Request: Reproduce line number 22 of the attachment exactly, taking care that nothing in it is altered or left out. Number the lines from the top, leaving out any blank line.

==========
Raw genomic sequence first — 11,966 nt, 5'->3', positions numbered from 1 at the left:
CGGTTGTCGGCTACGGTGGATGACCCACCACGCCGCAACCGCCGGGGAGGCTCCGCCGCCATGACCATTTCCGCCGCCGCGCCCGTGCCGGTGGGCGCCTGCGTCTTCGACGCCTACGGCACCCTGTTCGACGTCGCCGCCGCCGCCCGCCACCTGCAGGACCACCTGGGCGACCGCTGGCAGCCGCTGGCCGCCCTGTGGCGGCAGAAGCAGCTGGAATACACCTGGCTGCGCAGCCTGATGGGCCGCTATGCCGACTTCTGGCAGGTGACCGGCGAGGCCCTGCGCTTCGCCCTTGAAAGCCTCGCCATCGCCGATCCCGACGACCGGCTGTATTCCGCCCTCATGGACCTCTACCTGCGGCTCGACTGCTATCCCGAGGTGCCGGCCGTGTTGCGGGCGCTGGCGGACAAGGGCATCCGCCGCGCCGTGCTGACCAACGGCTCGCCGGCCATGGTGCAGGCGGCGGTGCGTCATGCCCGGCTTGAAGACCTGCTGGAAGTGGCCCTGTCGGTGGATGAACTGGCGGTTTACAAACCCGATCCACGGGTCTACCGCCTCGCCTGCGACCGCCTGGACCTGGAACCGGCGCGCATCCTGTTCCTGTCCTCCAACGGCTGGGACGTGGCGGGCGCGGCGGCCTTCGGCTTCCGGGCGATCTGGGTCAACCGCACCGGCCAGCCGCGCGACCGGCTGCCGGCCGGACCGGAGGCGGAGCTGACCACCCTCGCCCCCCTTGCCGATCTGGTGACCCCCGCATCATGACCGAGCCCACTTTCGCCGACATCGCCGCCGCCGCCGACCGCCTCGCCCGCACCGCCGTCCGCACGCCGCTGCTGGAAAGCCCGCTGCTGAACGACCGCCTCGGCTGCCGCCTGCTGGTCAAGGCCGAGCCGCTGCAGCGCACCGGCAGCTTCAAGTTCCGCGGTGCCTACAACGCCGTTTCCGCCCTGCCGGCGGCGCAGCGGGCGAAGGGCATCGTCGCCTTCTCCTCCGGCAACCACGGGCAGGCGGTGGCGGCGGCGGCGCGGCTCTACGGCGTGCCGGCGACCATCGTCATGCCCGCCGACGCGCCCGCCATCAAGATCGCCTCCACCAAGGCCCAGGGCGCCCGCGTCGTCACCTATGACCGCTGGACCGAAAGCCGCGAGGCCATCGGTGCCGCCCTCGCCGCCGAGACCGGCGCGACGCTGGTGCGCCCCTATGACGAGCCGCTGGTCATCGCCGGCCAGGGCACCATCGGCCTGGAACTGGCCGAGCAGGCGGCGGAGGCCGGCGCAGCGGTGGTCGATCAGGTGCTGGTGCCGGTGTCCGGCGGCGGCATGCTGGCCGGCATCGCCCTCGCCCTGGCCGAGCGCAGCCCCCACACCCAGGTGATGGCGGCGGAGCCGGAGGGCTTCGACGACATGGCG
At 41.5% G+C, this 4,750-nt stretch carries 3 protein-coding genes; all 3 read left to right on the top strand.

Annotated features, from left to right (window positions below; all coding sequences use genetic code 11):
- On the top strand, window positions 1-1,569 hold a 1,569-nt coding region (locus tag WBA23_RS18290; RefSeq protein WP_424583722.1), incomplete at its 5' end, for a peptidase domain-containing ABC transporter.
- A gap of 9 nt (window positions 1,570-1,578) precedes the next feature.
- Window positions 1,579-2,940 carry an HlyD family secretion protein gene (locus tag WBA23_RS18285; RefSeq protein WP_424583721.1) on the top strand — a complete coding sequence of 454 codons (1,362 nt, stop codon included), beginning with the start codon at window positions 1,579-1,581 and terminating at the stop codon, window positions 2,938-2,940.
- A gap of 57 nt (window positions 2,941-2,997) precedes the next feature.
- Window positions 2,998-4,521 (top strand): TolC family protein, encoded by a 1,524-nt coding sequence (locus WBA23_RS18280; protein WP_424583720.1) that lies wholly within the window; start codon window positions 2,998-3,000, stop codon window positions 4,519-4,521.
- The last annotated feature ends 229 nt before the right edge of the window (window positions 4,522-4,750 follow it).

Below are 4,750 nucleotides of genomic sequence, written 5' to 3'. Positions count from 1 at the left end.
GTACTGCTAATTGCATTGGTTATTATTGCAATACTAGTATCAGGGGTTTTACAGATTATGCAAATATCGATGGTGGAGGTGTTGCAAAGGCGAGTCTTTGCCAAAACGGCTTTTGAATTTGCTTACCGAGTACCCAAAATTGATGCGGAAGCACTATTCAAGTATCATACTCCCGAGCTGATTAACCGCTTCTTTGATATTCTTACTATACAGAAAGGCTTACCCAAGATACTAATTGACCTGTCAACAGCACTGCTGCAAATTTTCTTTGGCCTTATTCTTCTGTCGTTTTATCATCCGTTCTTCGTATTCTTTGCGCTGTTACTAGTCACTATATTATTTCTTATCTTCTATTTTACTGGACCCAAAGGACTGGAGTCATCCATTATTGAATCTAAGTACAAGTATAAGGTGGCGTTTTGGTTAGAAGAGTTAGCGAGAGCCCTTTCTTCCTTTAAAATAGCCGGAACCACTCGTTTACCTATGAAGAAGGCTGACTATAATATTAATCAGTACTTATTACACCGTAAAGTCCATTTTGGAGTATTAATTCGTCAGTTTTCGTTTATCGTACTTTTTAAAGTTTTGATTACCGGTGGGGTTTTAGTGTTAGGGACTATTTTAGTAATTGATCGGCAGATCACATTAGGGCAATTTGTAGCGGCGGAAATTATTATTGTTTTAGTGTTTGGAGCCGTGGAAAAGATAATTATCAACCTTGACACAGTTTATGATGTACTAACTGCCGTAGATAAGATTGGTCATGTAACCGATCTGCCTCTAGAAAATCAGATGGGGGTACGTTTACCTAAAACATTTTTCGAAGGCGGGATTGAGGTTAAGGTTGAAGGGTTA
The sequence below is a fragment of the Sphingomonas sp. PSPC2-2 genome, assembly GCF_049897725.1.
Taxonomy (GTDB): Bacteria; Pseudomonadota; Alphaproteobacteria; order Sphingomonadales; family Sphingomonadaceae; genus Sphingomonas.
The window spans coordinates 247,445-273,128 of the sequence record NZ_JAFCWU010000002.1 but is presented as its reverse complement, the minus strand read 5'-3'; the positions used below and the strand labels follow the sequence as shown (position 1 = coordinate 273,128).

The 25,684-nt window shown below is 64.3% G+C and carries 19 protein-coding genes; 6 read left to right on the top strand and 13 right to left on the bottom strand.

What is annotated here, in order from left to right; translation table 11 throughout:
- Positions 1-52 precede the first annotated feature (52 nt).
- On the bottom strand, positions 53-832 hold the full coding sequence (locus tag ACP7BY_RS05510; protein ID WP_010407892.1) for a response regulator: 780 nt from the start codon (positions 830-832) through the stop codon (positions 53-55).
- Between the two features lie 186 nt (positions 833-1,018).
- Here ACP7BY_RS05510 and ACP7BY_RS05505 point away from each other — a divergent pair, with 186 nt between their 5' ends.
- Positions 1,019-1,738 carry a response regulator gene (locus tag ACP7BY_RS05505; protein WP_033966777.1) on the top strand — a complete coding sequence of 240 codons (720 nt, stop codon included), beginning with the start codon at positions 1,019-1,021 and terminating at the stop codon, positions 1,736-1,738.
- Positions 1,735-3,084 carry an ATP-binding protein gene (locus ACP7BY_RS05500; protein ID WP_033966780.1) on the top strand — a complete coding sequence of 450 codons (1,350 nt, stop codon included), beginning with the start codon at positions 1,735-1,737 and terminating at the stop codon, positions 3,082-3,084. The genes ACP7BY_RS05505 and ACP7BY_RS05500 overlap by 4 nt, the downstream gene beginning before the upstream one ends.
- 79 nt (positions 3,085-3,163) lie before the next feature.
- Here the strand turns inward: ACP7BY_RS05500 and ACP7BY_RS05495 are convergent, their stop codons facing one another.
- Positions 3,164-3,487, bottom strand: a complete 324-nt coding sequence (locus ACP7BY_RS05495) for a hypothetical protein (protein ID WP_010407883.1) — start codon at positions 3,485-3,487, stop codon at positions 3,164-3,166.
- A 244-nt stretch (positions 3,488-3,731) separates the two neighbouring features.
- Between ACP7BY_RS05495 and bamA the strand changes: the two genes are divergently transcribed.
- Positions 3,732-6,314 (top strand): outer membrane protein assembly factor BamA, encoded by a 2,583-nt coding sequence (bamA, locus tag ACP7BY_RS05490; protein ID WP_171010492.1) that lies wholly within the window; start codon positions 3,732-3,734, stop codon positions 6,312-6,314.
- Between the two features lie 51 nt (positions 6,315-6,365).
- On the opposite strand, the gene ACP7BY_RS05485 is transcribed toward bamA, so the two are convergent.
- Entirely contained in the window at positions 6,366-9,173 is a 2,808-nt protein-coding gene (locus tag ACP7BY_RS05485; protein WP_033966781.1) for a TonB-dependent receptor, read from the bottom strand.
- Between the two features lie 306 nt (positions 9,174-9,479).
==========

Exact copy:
- Positions 1,019-1,738 carry a response regulator gene (locus tag ACP7BY_RS05505; protein WP_033966777.1) on the top strand — a complete coding sequence of 240 codons (720 nt, stop codon included), beginning with the start codon at positions 1,019-1,021 and terminating at the stop codon, positions 1,736-1,738.